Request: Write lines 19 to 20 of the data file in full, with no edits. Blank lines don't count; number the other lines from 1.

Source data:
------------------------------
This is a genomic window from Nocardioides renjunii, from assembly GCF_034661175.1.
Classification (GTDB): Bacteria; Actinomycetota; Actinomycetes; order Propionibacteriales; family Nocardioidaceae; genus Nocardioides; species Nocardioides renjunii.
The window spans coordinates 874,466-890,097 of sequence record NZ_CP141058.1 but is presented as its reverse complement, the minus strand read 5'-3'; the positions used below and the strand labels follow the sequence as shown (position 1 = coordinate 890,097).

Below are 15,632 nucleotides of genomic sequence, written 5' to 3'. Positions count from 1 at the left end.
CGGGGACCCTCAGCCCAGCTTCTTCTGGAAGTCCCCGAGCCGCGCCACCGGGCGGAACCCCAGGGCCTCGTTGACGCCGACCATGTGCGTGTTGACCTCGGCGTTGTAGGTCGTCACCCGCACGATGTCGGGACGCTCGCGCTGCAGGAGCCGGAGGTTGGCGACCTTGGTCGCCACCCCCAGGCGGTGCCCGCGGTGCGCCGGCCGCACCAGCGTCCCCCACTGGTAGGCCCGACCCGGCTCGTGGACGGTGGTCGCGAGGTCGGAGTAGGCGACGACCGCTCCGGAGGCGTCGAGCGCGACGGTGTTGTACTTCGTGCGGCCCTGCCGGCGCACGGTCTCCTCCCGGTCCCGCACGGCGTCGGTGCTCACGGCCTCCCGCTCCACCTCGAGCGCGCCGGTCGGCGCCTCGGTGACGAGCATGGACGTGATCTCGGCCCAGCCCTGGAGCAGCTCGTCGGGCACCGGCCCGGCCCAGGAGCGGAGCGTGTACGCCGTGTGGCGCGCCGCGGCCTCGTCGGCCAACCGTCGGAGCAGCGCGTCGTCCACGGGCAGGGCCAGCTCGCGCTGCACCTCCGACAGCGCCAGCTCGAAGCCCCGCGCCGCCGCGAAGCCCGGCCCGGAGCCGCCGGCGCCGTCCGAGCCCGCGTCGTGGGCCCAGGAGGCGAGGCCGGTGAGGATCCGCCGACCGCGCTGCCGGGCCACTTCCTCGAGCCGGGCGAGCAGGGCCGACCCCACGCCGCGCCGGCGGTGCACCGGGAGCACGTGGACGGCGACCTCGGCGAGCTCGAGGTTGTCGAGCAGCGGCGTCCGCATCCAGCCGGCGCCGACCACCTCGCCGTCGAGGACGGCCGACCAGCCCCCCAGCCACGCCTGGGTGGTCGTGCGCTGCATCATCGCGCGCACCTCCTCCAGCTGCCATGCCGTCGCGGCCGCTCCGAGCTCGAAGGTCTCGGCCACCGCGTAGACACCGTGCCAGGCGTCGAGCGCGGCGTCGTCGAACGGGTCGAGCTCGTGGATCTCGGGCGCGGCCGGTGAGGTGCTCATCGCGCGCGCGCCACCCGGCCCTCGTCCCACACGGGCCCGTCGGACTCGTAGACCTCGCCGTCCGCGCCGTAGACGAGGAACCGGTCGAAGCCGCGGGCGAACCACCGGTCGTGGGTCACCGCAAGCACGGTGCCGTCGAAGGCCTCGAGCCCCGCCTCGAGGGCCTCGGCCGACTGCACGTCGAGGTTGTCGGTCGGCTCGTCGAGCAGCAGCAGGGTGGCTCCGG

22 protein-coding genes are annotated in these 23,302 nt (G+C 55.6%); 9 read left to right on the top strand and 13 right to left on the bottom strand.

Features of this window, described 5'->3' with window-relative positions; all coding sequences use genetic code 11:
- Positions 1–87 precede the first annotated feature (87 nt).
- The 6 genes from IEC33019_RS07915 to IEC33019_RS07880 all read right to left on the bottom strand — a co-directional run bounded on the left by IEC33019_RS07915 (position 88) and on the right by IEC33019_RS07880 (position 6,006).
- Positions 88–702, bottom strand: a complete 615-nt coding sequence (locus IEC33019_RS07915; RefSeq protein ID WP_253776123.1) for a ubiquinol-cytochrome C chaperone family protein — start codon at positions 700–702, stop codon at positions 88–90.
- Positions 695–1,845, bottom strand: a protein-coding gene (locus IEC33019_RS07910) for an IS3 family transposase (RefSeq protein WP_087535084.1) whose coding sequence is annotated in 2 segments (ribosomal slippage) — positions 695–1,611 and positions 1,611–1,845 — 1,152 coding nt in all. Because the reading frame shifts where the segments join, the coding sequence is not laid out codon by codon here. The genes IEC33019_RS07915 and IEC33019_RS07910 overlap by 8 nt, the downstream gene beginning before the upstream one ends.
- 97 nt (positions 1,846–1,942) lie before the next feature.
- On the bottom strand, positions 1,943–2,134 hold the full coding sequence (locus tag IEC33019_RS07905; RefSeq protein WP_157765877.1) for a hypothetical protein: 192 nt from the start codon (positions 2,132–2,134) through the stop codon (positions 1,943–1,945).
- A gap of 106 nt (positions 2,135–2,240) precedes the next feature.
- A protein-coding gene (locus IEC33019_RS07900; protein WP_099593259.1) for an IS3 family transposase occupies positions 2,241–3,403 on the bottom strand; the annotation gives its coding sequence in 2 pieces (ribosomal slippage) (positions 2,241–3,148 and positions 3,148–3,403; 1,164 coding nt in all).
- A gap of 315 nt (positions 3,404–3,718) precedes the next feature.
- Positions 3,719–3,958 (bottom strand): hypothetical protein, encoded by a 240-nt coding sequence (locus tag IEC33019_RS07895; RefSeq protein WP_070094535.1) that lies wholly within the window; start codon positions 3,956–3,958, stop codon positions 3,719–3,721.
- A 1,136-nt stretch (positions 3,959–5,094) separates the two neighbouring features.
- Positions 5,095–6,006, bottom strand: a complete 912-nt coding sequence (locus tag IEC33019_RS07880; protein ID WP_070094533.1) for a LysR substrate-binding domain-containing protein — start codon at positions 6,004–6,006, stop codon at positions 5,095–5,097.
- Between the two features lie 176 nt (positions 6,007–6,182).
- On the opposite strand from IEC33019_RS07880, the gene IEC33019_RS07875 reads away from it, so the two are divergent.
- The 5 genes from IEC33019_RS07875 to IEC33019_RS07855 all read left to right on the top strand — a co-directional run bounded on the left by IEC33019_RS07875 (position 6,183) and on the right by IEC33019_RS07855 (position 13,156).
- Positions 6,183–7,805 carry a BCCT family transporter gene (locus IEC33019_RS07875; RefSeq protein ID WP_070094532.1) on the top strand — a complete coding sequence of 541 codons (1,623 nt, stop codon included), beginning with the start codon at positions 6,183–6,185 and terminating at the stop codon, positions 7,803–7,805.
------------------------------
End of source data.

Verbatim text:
- Positions 5,095–6,006, bottom strand: a complete 912-nt coding sequence (locus tag IEC33019_RS07880; protein ID WP_070094533.1) for a LysR substrate-binding domain-containing protein — start codon at positions 6,004–6,006, stop codon at positions 5,095–5,097.
- Between the two features lie 176 nt (positions 6,007–6,182).